It’s an understatement to suggest that North Korea has moved to the fore of public consciousness lately, if not necessarily in public conscience. The “useful clown” Dennis Rodman did much to assist this, causing people to break away, momentarily, from Project Runway and The Bachelor to wonder what exactly was so bad about Kim Jong Un, really. In this respect, he was exponentially more effective than Ambassador Robert R. King.
If you’re like me, you just thought, “Who?” In a minute, you will understand how perverse it is that we all know Dennis Rodman and no one knows Robert King.
For the past four years, Robert R. King has been the U.S. State Department’s Special Envoy for North Korean Human Rights Issues. You’d think his name would come up once or twice in the course of western journalism, right? After all, the DPRK’s reeducation and death camps have been existing operating 12 times longer than any Nazi concentration camp had (they were running one year before the nation was founded, in fact). After our global vow of “never again” to the conditions of the Holocaust, we’ve sat on our thumbs through the Khmer Rouge’s ideological massacre, the Bosnian genocide, Rwanda’s ethnic cleansing, the Balkans, Syria, and so many other massive slaughters of innocent populations. And now we find ourselves passively observing the whole thing again in North Korea, and we have the chance to step up and take action like we never have before, rather than saying what we would have done in hindsight.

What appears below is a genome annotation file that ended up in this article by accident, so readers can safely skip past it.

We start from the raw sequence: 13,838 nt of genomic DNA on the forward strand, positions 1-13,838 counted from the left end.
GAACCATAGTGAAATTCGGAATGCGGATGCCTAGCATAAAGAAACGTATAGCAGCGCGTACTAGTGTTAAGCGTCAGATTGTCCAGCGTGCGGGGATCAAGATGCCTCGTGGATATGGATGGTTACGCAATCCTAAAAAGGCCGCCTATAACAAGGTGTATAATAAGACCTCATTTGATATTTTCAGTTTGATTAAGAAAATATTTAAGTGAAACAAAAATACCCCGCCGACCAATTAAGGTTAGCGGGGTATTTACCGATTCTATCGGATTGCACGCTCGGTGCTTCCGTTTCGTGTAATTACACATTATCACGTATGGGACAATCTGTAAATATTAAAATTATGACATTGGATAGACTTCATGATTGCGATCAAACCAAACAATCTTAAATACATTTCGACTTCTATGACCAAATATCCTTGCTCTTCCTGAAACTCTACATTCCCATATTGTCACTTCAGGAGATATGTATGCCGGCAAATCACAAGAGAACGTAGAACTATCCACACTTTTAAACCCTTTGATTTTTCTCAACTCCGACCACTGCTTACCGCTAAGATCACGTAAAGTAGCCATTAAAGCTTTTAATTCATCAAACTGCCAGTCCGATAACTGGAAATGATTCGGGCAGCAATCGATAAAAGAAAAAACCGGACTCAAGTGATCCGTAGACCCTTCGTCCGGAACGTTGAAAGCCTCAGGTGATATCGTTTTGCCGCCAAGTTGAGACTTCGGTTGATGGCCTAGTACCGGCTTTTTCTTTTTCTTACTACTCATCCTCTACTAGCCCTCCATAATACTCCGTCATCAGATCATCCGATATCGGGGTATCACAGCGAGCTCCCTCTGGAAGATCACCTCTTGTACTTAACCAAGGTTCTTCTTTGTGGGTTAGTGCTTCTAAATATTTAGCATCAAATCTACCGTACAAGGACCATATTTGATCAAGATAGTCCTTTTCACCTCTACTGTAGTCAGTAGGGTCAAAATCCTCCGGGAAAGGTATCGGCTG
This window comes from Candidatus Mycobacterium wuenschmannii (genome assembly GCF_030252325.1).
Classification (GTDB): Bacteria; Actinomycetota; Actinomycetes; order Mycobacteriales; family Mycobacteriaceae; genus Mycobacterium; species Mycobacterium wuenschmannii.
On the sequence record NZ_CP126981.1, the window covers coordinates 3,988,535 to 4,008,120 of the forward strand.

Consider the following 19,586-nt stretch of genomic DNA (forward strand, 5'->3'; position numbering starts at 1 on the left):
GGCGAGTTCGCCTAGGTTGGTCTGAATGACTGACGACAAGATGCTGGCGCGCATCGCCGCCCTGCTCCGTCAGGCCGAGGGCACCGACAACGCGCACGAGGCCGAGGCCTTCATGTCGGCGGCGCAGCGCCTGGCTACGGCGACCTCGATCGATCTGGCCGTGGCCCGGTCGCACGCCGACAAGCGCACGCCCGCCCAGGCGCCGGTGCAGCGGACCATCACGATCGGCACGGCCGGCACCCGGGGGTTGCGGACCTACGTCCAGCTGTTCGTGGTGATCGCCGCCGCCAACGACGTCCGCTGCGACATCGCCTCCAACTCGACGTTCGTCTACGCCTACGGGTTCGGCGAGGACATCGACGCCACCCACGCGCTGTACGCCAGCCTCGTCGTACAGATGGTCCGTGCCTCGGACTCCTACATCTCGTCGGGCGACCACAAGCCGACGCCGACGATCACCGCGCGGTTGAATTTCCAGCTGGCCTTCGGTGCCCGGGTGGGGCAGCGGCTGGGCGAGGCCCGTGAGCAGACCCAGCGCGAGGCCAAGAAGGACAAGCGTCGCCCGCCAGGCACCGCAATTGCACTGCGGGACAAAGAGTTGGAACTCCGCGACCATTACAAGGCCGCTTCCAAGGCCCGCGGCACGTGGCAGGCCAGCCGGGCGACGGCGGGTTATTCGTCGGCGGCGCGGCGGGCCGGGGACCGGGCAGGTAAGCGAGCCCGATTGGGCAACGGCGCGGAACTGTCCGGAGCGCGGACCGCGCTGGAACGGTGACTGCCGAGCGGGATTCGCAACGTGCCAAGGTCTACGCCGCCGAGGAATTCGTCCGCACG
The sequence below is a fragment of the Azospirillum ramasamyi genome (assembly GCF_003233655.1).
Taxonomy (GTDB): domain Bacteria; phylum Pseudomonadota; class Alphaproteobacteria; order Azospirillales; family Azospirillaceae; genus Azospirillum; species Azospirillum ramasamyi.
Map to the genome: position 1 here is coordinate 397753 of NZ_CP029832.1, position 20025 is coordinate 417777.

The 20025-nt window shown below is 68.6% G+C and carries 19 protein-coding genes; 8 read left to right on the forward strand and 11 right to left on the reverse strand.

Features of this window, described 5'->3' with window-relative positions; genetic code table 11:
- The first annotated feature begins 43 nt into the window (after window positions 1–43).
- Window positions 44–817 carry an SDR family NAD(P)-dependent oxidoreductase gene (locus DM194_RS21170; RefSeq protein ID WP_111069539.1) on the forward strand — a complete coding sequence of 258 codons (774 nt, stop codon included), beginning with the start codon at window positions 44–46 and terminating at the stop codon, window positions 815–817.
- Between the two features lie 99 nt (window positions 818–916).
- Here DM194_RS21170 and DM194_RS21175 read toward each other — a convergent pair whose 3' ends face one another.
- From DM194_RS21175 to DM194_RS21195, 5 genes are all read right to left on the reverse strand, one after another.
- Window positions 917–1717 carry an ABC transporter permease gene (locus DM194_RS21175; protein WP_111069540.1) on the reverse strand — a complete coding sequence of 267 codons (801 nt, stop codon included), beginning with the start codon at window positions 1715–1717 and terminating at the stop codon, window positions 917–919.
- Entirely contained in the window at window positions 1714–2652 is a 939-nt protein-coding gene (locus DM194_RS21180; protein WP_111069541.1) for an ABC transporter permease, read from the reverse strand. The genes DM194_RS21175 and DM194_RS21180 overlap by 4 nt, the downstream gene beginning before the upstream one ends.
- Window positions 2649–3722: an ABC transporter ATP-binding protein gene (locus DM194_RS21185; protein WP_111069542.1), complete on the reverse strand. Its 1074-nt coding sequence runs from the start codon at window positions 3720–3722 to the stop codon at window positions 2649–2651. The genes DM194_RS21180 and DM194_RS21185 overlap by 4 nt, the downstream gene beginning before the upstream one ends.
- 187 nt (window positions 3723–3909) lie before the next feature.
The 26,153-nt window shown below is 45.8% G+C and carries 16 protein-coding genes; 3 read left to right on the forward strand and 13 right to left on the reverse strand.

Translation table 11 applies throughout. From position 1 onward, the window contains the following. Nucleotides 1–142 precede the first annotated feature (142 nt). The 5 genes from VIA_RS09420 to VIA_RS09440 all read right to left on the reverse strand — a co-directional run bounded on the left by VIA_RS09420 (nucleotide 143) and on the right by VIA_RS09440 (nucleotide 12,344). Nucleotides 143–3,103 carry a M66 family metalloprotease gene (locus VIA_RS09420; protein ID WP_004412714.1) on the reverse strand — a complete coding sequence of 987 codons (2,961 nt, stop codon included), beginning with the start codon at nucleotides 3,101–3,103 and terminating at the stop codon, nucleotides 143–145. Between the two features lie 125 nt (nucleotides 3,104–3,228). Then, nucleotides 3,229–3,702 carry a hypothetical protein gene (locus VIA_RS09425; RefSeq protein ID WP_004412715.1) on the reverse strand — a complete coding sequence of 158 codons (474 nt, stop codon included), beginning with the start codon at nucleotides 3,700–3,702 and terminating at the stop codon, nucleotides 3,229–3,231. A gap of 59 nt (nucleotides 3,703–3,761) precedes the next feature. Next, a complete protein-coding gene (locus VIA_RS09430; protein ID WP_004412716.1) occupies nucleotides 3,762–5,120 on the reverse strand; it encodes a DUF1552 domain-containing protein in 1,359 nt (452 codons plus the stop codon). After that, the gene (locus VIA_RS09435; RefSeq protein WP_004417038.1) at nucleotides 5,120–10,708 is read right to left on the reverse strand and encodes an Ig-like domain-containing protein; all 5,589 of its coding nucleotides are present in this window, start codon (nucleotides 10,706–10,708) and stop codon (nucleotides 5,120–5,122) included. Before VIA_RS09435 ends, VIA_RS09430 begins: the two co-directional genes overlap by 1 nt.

And we will, right after The Mindy Project.
Last year, Ambassador King expressed frustration at the DPRK’s block of any independent investigation into human rights violations within North Korea. Their block is understandable: they’re trying to maintain a chokehold on information, and while their citizens are increasingly disillusioned regarding the state propaganda, it’s much easier to lie to the people within their borders than to the rest of the world. When confronted with their crimes, the DPRK consistently dismisses these accusations as lies generated by their enemies. The evidence comes in the form of guerrilla video and the testimonies of over 2,000 defectors, but Pyongyang simply declares it all nonsense, making it impossible to engage with them in any meaningful way.
What was response of the one person in the U.S. tasked with promoting and defending human rights in North Korea? “[North Korea] can address its human rights abuses—a step that would be welcomed by the international community—or face further isolation.”
Ambassador King said that if the DPRK doesn’t do the one thing it has sworn never to do, then we’re just going to leave them alone. Inactivity and avoidance are our policy to protect the rights of 200,000 innocent men, women and children in North Korean death camps.
He has tried to visit North Korea in the past, in his official capacity. In August 2013, Pyongyang extended him an invitation, for which he would act as diplomat to negotiate for Kenneth Bae‘s release. At the last second, however, the DPRK withdrew the invitation. To nobody’s surprise, this charade was reenacted half a year later. In an unofficial capacity, the former U.S. ambassador to South Korea, Donald Gregg, made his own trip to Pyongyang with several other former diplomats immediately following Ambassador King’s second denial, though not to argue for Bae’s freedom; rather, to build diplomatic bridges with North Korea. To what end, I have to ask.
This is the job description for the Special Envoy for North Korean Human Rights, from H.R. 4011, North Korean Human Rights Act of 2004, §7817(c) Duties and Responsibilities:
- The Special Envoy shall—
- (1) participate in the formulation and the implementation of activities carried out pursuant to this chapter;
- (2) engage in discussions with North Korean officials regarding human rights;
- (3) support international efforts to promote human rights and political freedoms in North Korea, including coordination and dialogue between the United States and the United Nations, the European Union, North Korea, and the other countries in Northeast Asia;
- (4) consult with non-governmental organizations who have attempted to address human rights in North Korea;